Tag Archives: Dandelion

MONARCHS AND PAINTED LADIES STILL ON THE WING AND WHY I ENCOURAGE YOU TO BE LAZY AND NOT TIDY UP YOUR GARDEN!

Monarchs, Painted Ladies, American Ladies, and Yellow Sulphurs are still migrating through Cape Ann–Massachusetts, New England, the mid-Atlantic states, and all along the East Coast for that matter. There isn’t much in the way of nectar plants available at this time of year. If you have anything at all blooming in your garden, even a Dandelion, it will help butterflies and bees on the wing.

This newly emerged Painted Lady was scrounging around at all the dandelions in and around Eastern Point. You can see why if the deadly herbicide Roundup had been applied to this lawn, there would be nothing for the butterflies.

The above Monarch butterfly was drinking nectar from what appeared to be a dried out stalk of Seaside Goldenrod. Although it may seem of no use to you and I, the Monarch was probing deeply into the florets and finding sustenance.

If you have to tidy up your garden, wait until after Thanksgiving, and go cautiously. Bees burrow into dried flower stalks, songbirds find nutrition in the seed heads, and the caterpillars of many species of butterflies, such as those of the Great Spangled Fritillary, winter over in leaf litter at the base of plants.It is not beneficial to pollinators to invite them to your garden, and then decimate the over wintering species with zealous tidying-up. Take a break, be lazy for the sake of the pollinators 🙂

Monarch dispute over a Dandelion

SAVE THE DATE AND SUPER EXCITING NEWS!

Save the Date! On April 12th from 5 to 7pm I am going to be the guest speaker at Salem State University as part of their Earth Day celebration. I will be giving my Monarch Butterfly lecture program.

A series of interesting, thoughtful speakers and exciting events are scheduled and I will post the flyer and more information as soon as is available. This program is open to the public. I hope to see you there!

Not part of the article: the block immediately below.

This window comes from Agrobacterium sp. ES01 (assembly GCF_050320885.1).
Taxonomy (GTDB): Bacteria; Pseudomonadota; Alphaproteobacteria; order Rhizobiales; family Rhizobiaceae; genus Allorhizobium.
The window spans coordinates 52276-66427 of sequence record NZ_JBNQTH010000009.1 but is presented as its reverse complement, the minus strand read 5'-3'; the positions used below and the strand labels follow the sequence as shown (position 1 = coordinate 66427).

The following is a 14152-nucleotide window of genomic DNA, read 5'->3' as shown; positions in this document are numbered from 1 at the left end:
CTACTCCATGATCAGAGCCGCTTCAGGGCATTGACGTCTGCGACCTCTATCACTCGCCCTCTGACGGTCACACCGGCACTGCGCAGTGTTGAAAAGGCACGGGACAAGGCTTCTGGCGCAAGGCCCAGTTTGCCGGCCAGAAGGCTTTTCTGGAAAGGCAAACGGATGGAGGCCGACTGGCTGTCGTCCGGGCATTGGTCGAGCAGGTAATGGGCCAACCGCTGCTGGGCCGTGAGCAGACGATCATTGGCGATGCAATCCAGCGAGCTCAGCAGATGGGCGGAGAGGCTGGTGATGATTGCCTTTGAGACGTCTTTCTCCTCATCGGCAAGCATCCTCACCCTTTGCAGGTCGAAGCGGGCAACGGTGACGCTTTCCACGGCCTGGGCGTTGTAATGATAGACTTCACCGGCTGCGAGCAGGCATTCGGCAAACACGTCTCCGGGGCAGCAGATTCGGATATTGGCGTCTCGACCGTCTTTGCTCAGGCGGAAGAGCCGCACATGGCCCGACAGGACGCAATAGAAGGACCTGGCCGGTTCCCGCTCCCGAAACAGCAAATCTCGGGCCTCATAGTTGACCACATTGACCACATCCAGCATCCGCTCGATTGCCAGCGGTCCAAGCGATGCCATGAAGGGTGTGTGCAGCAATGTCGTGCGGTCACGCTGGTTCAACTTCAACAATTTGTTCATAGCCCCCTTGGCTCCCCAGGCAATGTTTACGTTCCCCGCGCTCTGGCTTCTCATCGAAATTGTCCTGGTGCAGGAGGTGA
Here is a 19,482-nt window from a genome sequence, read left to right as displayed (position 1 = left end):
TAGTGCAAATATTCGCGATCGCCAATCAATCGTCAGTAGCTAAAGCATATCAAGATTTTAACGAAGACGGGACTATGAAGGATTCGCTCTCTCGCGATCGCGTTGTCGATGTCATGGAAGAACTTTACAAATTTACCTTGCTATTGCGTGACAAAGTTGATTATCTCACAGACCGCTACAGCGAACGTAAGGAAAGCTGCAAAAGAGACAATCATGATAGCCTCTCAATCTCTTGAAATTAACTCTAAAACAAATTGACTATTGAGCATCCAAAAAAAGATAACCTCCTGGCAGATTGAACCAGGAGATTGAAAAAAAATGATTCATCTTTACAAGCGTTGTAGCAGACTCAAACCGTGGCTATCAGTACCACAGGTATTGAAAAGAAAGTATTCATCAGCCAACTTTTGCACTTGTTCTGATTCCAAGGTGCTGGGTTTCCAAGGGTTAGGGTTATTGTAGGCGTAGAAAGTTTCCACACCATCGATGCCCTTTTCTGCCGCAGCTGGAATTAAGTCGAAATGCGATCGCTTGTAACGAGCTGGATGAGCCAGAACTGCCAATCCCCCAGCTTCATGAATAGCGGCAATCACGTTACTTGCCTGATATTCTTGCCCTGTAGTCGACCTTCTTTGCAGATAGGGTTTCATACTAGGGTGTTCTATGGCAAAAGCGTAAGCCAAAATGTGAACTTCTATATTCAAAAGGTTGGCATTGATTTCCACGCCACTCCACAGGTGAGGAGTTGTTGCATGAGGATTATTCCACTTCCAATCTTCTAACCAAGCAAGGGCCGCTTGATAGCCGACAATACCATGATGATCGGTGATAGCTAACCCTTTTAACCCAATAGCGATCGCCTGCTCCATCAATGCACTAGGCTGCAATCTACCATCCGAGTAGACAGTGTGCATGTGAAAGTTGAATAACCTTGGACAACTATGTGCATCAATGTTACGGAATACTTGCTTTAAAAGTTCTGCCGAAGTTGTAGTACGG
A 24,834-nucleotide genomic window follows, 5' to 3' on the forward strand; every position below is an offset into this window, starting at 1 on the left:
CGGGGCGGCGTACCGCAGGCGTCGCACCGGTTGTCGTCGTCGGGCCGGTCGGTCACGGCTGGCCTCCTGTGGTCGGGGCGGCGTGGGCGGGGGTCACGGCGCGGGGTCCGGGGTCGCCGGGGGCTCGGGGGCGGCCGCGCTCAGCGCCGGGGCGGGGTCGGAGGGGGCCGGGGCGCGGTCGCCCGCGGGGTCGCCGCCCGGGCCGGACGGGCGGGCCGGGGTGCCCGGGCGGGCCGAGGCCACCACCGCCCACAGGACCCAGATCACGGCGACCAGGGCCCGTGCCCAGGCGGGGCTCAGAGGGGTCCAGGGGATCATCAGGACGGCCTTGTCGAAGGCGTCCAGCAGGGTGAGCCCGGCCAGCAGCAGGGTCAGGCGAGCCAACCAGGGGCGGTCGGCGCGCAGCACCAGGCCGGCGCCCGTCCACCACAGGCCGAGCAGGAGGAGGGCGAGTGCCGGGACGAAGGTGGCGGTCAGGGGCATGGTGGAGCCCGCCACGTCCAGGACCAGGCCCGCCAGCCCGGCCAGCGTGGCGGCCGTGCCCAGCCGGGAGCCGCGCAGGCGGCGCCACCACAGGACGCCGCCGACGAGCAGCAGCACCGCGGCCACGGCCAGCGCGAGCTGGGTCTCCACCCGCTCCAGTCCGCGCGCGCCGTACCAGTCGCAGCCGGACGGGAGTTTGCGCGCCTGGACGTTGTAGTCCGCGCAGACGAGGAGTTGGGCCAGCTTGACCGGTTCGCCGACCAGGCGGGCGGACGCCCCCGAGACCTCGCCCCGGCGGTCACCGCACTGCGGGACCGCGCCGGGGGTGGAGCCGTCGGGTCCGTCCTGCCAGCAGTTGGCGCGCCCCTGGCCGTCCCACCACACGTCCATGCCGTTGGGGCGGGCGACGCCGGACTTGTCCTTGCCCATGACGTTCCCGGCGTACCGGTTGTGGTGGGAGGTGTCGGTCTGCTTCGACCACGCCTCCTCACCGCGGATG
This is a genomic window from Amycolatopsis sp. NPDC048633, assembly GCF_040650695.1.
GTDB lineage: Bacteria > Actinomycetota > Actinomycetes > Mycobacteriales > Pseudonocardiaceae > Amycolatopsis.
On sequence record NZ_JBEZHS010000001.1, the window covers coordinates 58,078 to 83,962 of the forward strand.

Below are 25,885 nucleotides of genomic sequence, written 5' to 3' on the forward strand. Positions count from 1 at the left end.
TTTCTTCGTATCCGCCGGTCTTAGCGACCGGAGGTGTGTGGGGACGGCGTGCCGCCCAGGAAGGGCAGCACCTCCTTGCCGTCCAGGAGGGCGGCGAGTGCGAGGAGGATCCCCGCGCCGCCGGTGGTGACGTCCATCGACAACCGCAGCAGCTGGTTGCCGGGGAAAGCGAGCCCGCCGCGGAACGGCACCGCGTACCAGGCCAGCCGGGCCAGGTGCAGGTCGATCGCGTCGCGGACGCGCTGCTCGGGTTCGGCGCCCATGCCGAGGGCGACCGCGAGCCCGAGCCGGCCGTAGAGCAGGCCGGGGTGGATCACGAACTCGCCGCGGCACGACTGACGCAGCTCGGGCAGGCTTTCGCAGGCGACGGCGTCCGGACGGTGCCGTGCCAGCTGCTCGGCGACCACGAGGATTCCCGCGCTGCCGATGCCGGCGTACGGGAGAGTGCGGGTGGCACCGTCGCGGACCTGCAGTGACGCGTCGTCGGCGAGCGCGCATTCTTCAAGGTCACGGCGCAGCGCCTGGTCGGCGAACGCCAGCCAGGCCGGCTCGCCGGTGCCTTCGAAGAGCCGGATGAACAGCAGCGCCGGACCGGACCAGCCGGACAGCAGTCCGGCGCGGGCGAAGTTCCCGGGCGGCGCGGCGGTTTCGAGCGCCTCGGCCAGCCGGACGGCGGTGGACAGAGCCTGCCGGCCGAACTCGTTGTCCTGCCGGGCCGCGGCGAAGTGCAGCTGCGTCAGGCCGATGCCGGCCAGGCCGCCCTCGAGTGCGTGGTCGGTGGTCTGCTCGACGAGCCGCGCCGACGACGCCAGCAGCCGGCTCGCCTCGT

Dandelions for the Pollinators! 

I think Dandelions growing in a lawn are lovely and they also provide nectar early in the season for bees and butterflies, as well as late in the season, especially for migrating Monarchs. It’s lamentable that the lawn care industry has convinced consumers that Dandelions are unwelcome in the lawn.

One morning in mid-fall I watched as hundreds of migrating Monarch poured in from over the water. They were tired and hungry but as it was late in the season, there were few wildflowers and garden flowers still blooming. Nearly every Monarch made a beeline for the Dandelions and even got into little tussles over who would drink first. The lawn was simply covered with bright yellow blossoms and orange and black flakes. Unfortunately, a maintenance crew arrived to mow the lawn. No matter how hard I tried to convince the guys that perhaps they could come back the next day, after the butterflies had departed our shores, they would have none of it. The lawn was mowed and the weary butterflies dispersed and did not return.

Next time you reach for a spray bottle of poisonous pesticide, such as Monsanto’s Round-up, think instead about the bees and butterflies. And, too, the strong taproots of Taraxacum officinale will aerate your soil and the tender, young greens are delicious in salads.